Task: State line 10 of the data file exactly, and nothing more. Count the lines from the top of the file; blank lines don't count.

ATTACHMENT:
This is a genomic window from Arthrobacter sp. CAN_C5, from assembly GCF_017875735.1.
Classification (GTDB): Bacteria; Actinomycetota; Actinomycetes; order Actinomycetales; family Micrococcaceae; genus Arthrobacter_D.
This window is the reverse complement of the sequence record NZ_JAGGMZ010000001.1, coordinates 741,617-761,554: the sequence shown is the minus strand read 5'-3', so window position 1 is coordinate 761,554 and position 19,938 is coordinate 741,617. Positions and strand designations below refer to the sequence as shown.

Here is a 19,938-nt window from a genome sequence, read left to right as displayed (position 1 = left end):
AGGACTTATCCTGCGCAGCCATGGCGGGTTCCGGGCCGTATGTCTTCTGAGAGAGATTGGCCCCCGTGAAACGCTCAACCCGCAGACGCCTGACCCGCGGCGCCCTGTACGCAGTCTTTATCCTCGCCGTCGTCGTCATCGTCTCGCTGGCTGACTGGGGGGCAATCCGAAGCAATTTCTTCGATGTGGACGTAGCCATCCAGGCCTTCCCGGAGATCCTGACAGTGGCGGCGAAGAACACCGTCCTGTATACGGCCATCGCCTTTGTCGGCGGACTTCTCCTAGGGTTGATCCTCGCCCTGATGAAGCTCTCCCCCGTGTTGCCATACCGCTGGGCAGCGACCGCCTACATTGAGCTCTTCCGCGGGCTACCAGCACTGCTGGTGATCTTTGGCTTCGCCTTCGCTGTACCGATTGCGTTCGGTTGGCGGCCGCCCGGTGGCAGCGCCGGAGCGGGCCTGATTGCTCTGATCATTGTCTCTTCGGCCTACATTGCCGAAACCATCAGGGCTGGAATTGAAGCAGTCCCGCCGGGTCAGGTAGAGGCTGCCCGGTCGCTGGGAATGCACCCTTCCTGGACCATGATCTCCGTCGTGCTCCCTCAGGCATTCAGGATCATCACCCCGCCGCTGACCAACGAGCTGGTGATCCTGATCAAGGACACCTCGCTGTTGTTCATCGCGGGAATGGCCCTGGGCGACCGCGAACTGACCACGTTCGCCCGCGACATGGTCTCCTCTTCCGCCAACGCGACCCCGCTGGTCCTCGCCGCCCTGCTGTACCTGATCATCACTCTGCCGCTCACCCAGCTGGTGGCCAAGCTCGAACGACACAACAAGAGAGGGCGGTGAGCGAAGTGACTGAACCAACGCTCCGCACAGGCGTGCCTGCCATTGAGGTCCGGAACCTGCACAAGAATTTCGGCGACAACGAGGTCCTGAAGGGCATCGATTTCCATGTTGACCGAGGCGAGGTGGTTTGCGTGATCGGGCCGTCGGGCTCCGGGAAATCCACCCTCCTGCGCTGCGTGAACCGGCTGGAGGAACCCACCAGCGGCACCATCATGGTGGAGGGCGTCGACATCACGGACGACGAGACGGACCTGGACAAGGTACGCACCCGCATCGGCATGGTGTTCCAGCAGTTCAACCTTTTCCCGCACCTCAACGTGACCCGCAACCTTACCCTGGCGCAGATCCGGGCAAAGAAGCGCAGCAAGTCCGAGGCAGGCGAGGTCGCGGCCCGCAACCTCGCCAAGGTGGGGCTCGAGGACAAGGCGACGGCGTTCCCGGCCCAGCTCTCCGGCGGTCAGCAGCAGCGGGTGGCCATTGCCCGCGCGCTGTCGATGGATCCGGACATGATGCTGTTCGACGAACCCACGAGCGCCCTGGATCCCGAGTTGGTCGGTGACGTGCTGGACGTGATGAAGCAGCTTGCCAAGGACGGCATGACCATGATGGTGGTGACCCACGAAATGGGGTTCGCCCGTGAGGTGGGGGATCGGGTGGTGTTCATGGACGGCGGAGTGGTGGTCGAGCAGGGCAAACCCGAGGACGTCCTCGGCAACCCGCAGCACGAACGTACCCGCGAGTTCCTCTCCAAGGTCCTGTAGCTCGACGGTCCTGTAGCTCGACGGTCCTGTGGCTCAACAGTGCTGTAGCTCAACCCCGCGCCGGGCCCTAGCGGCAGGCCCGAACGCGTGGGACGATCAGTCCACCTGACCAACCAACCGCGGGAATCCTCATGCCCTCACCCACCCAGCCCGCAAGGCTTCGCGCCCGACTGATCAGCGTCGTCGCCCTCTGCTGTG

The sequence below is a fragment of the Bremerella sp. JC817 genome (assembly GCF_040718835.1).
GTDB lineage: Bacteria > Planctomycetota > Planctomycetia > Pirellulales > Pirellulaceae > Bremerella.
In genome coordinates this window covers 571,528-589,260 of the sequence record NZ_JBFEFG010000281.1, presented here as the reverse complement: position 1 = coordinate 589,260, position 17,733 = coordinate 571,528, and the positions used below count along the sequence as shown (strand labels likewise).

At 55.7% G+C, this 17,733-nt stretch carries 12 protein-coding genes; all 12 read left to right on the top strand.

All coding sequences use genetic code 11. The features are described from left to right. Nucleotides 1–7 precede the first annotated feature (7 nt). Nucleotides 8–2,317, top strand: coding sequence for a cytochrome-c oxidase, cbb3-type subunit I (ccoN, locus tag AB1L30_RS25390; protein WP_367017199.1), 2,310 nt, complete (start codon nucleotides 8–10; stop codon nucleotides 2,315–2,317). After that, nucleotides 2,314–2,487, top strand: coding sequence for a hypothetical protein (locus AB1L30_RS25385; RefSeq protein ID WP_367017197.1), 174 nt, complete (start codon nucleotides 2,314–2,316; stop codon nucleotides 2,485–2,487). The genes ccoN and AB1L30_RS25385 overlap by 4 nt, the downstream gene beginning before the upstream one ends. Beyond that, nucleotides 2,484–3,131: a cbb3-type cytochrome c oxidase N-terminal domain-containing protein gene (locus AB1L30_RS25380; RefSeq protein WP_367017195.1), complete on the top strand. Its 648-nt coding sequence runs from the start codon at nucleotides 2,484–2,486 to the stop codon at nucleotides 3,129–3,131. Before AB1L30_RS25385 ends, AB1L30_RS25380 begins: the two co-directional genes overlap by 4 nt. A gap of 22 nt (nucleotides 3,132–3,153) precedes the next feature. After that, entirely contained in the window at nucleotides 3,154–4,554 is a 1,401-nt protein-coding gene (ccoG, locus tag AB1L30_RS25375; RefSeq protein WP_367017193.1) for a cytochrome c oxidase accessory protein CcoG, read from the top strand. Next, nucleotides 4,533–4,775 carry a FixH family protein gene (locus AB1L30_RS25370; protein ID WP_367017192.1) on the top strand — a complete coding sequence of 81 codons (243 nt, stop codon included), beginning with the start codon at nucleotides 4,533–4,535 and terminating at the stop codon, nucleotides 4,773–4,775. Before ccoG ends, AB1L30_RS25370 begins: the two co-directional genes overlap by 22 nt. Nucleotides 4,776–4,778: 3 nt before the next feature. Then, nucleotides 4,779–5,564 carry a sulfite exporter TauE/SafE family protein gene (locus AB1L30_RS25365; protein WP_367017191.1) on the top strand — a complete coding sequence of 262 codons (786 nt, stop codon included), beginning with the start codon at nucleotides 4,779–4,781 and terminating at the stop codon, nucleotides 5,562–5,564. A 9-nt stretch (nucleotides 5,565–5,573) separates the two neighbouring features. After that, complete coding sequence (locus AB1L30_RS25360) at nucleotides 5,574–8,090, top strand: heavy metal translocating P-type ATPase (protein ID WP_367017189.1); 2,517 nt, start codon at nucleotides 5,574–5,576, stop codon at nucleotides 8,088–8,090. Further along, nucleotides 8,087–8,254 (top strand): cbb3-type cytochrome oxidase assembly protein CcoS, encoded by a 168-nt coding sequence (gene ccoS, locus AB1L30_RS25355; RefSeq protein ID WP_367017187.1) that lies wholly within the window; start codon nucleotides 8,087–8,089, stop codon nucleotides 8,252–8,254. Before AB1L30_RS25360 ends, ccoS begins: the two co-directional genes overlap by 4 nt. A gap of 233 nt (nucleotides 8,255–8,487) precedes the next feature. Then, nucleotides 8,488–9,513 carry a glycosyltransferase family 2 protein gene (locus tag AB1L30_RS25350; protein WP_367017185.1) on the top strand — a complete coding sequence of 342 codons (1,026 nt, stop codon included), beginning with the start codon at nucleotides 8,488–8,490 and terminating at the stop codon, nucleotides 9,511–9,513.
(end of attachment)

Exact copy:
All coding sequences use genetic code 11. The features are described from left to right. Nucleotides 1–7 precede the first annotated feature (7 nt). Nucleotides 8–2,317, top strand: coding sequence for a cytochrome-c oxidase, cbb3-type subunit I (ccoN, locus tag AB1L30_RS25390; protein WP_367017199.1), 2,310 nt, complete (start codon nucleotides 8–10; stop codon nucleotides 2,315–2,317). After that, nucleotides 2,314–2,487, top strand: coding sequence for a hypothetical protein (locus AB1L30_RS25385; RefSeq protein ID WP_367017197.1), 174 nt, complete (start codon nucleotides 2,314–2,316; stop codon nucleotides 2,485–2,487). The genes ccoN and AB1L30_RS25385 overlap by 4 nt, the downstream gene beginning before the upstream one ends. Beyond that, nucleotides 2,484–3,131: a cbb3-type cytochrome c oxidase N-terminal domain-containing protein gene (locus AB1L30_RS25380; RefSeq protein WP_367017195.1), complete on the top strand. Its 648-nt coding sequence runs from the start codon at nucleotides 2,484–2,486 to the stop codon at nucleotides 3,129–3,131. Before AB1L30_RS25385 ends, AB1L30_RS25380 begins: the two co-directional genes overlap by 4 nt. A gap of 22 nt (nucleotides 3,132–3,153) precedes the next feature. After that, entirely contained in the window at nucleotides 3,154–4,554 is a 1,401-nt protein-coding gene (ccoG, locus tag AB1L30_RS25375; RefSeq protein WP_367017193.1) for a cytochrome c oxidase accessory protein CcoG, read from the top strand. Next, nucleotides 4,533–4,775 carry a FixH family protein gene (locus AB1L30_RS25370; protein ID WP_367017192.1) on the top strand — a complete coding sequence of 81 codons (243 nt, stop codon included), beginning with the start codon at nucleotides 4,533–4,535 and terminating at the stop codon, nucleotides 4,773–4,775. Before ccoG ends, AB1L30_RS25370 begins: the two co-directional genes overlap by 22 nt. Nucleotides 4,776–4,778: 3 nt before the next feature. Then, nucleotides 4,779–5,564 carry a sulfite exporter TauE/SafE family protein gene (locus AB1L30_RS25365; protein WP_367017191.1) on the top strand — a complete coding sequence of 262 codons (786 nt, stop codon included), beginning with the start codon at nucleotides 4,779–4,781 and terminating at the stop codon, nucleotides 5,562–5,564. A 9-nt stretch (nucleotides 5,565–5,573) separates the two neighbouring features. After that, complete coding sequence (locus AB1L30_RS25360) at nucleotides 5,574–8,090, top strand: heavy metal translocating P-type ATPase (protein ID WP_367017189.1); 2,517 nt, start codon at nucleotides 5,574–5,576, stop codon at nucleotides 8,088–8,090. Further along, nucleotides 8,087–8,254 (top strand): cbb3-type cytochrome oxidase assembly protein CcoS, encoded by a 168-nt coding sequence (gene ccoS, locus AB1L30_RS25355; RefSeq protein ID WP_367017187.1) that lies wholly within the window; start codon nucleotides 8,087–8,089, stop codon nucleotides 8,252–8,254. Before AB1L30_RS25360 ends, ccoS begins: the two co-directional genes overlap by 4 nt. A gap of 233 nt (nucleotides 8,255–8,487) precedes the next feature. Then, nucleotides 8,488–9,513 carry a glycosyltransferase family 2 protein gene (locus tag AB1L30_RS25350; protein WP_367017185.1) on the top strand — a complete coding sequence of 342 codons (1,026 nt, stop codon included), beginning with the start codon at nucleotides 8,488–8,490 and terminating at the stop codon, nucleotides 9,511–9,513.